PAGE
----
Park Wan-suh’s Weathered Blossom

After reading my way through the absolutely horrible Hong Gildong (again, not the Jimoondang fiction, but the folk-tale), I was a bit apprehensive about reading Park Wan-suh’s Weathered Blossom, even though I’ve liked everything I’ve read of hers. The fear was purely based on similarity – another small book with a lovely cover and.. maybe .. another crappy translation.

A closer look, however, reassured me that likely all would be well. I saw Yu Young-nan’s name as translator (Who Ate Up All the Shinga, Three Generations, etc) and I have yet to come across any of her work that was not seamless and completely out of the way of the reader.
Also, of course, Park Wan-suh has yet to disappoint me, and this work was no different.

Weathered Blossom is the austered story of a semi-love affair between two older people who meet on a bus to Seoul. The story is arranged in two sections of roughly equal length. In the first section the woman, disgruntled and out of sorts (and even slightly out of time in a hanbok) returns from a family wedding in which she feels she was mistreated. On the bus she meets an elegant-looking older man. This first section proceeds at a leisurely pace as the bus wanders through the Korean countryside.

Once home, the old woman finds occasion to look the old man up, and a kind of romance ensues. In the end, the old woman, bothered by her own marks of age and the lack of lust in an October relationship, breaks it off by flying to the United States to re-unite with her son.

That’s a plot summary that makes the book seem less than it is. In fact, it is a fairly bleak meditation on aging and what that means for emotional life, particularly in those places emotional life intersects with physical life. In essence, the old woman believes that without “lust,” love is unsupportable. Park hints at this conclusion throughout the book; the old ladies’ feeling of abandonment and betrayal at the wedding is a precursor of how she comes to feel about her body and emotions, at the end.

A rather remarkable preface (partly remarkable because it comes at the end of the book), chooses to conclude that Park’s conclusion is a ‘proper’ one, in a passage that is slightly contradictory to parse:

The lady believes that love is beautiful only with lust, as it is the only way to be blinded. Thus she realizes elders in love can not be anything by a charming façade, then humbly accepts reality. However to say her lustless love is not beautiful is incorrect, as she humbly accepts the limitation of age and reality.

This seems, to me, a bit of a surrender to Confucian notions of proper behavior for widowed women. The idea that this might be emotional/Confucian scarpering is buttressed by the fact that the old woman, while unhappy with her aged body, does not begin to chafe against the relationship until her family, and the family of her aged beaux, become aware of the relationship and, eventually, in favor of it. The relationship is fine as long as society is unaware. As soon as society is aware, the widow begins to consider where she will be buried, as though she is in some way betraying her eventual burial plot next to her deceased husband. All of which, I suppose, supports the argument that Park might agree with the preface.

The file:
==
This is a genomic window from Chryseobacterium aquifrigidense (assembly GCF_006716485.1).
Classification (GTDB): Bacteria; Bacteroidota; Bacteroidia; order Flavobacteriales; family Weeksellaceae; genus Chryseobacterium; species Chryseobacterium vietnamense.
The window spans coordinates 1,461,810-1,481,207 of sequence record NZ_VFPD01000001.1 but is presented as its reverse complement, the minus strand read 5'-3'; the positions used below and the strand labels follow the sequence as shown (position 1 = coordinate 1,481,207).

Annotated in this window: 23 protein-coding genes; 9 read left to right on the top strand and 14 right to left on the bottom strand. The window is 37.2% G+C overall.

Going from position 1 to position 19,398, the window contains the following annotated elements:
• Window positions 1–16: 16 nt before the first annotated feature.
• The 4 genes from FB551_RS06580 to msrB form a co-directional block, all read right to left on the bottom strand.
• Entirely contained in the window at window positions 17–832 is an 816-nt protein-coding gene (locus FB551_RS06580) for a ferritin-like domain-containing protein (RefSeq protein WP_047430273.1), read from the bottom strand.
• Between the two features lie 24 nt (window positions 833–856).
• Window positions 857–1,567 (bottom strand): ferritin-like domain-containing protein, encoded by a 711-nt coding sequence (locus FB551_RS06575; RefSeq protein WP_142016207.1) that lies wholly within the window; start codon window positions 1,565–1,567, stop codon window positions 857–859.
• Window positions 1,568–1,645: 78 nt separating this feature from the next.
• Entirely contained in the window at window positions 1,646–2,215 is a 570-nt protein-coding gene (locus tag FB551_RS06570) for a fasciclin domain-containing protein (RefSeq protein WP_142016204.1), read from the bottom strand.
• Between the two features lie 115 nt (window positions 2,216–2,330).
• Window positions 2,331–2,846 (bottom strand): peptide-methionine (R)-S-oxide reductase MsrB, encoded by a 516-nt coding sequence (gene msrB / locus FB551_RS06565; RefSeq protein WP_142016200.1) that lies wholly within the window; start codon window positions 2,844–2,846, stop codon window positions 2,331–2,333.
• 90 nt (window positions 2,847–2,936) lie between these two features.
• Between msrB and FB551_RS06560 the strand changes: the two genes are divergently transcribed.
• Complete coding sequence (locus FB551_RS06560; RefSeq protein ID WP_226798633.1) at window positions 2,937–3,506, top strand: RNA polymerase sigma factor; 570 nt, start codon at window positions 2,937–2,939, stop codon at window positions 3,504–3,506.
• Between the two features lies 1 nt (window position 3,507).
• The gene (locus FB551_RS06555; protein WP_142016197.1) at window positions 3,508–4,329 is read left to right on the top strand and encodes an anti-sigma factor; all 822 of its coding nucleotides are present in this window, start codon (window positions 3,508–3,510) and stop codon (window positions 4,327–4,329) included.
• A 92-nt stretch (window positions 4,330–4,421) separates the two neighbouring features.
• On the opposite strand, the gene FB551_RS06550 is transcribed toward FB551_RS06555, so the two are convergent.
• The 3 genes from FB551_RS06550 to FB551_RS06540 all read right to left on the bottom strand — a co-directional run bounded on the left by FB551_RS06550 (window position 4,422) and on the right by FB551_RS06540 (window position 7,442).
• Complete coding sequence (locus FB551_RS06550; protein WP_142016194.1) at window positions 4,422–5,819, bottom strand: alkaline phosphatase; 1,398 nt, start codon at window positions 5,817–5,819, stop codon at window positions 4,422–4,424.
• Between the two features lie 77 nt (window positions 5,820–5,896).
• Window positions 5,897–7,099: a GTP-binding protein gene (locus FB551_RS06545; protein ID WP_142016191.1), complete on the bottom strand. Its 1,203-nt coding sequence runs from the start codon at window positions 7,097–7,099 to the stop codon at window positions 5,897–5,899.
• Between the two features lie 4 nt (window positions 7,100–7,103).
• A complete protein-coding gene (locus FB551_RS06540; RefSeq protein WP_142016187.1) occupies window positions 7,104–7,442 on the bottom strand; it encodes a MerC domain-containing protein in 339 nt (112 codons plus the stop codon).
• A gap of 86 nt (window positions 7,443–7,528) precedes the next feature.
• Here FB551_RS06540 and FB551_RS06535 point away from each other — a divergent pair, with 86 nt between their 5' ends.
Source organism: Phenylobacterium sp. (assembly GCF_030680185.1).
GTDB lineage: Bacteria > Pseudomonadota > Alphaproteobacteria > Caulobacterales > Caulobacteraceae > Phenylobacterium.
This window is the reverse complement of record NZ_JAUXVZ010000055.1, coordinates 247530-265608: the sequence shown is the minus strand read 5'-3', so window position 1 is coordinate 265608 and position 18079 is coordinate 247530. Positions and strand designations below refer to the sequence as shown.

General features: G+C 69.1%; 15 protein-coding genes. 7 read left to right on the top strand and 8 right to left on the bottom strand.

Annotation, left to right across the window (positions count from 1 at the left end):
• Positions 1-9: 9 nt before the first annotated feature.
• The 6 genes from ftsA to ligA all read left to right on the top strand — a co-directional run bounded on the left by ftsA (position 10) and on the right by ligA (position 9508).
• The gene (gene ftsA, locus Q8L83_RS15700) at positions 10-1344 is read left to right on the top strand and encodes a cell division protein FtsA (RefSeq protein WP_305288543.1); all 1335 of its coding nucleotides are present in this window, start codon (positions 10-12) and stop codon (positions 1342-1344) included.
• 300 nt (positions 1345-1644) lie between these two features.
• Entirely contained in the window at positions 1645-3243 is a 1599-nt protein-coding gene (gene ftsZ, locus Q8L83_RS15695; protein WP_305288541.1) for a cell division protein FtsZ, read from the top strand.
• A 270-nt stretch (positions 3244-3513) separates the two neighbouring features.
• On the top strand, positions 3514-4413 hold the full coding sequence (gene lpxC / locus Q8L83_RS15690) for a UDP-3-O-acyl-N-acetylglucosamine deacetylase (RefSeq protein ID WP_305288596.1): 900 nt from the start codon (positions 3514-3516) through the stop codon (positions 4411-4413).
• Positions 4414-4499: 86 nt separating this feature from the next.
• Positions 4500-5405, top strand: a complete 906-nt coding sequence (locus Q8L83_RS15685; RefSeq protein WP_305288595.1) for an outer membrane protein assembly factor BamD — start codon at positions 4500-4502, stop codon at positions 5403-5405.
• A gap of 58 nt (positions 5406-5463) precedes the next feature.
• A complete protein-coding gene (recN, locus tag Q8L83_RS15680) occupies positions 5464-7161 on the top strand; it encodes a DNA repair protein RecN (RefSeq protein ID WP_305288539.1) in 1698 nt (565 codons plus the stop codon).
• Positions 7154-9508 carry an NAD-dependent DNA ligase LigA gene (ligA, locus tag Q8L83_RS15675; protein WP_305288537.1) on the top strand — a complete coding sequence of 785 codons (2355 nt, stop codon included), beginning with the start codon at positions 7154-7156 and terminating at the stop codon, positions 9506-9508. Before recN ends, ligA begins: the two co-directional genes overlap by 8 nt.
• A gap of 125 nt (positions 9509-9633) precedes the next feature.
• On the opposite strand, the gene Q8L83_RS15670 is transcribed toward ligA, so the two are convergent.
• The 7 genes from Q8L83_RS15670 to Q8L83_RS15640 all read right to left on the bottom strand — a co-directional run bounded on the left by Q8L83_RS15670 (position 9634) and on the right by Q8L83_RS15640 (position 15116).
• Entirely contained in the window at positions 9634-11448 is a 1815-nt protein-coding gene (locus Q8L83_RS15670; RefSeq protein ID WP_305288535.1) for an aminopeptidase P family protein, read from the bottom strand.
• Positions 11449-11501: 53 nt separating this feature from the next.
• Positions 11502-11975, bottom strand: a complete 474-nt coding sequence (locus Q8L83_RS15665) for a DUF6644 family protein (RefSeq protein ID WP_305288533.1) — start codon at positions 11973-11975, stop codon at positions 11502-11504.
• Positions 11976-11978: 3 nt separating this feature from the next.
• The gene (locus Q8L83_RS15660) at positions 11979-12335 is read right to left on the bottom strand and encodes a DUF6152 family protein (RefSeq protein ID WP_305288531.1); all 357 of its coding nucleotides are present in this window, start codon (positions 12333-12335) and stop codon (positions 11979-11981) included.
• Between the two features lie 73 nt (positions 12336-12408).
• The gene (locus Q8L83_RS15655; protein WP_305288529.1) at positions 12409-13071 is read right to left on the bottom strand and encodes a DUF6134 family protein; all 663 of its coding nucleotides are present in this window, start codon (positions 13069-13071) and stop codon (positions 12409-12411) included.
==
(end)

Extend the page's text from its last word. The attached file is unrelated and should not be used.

Weathered Blossom also presents a rather bleak view of what one can expect in the emotional life of old age. I am also unclear on how an adequately performed charade cannot be blinding. Perhaps I am not yet old enough, although that seems unlikely from where I sit. 😉

As usual, Park also charms me by what she leaves out. Discussing the bus ride on which she meets the old gent she says:

We didn’t talk about clichés, such as how old we had been when the Korean War broke out, what kinds of hardships we had gone through, where we had gone to take refuge. Instead we exchanged spontaneous remarks.

I don’t want to put too much pressure on this one passage, but to me it sums up why Park’s writing appealing to westerners. It is not that the things Park’s characters go on to talk about are not clichés – rather it is that they are not intra-Korean clichés; that is clichés that will mean nothing to a western reader.

The only thing that is a bit odd, is that rather than simply alternating pages of Korean and English text, this books lumps them semi-randomly in an effort to keep the rather longer English text somewhere near the Korean text. I would have preferred, perhaps, different text sizes to achieve the same end, but I really can’t complain too much about this.

Weathered Blossom is part of a Hollym series of translations that partly overlaps the Jimoondang series. But these are worth picking up because the original Korean is in them, the books are small but feel substantial, the covers and internal artwork are appropriate, and the books even have the little string bookmarks built into the cover.

2 thoughts on “Park Wan-suh’s Weathered Blossom

  1. Pingback: Questioning Minds: Short Stories by Modern Korean Women

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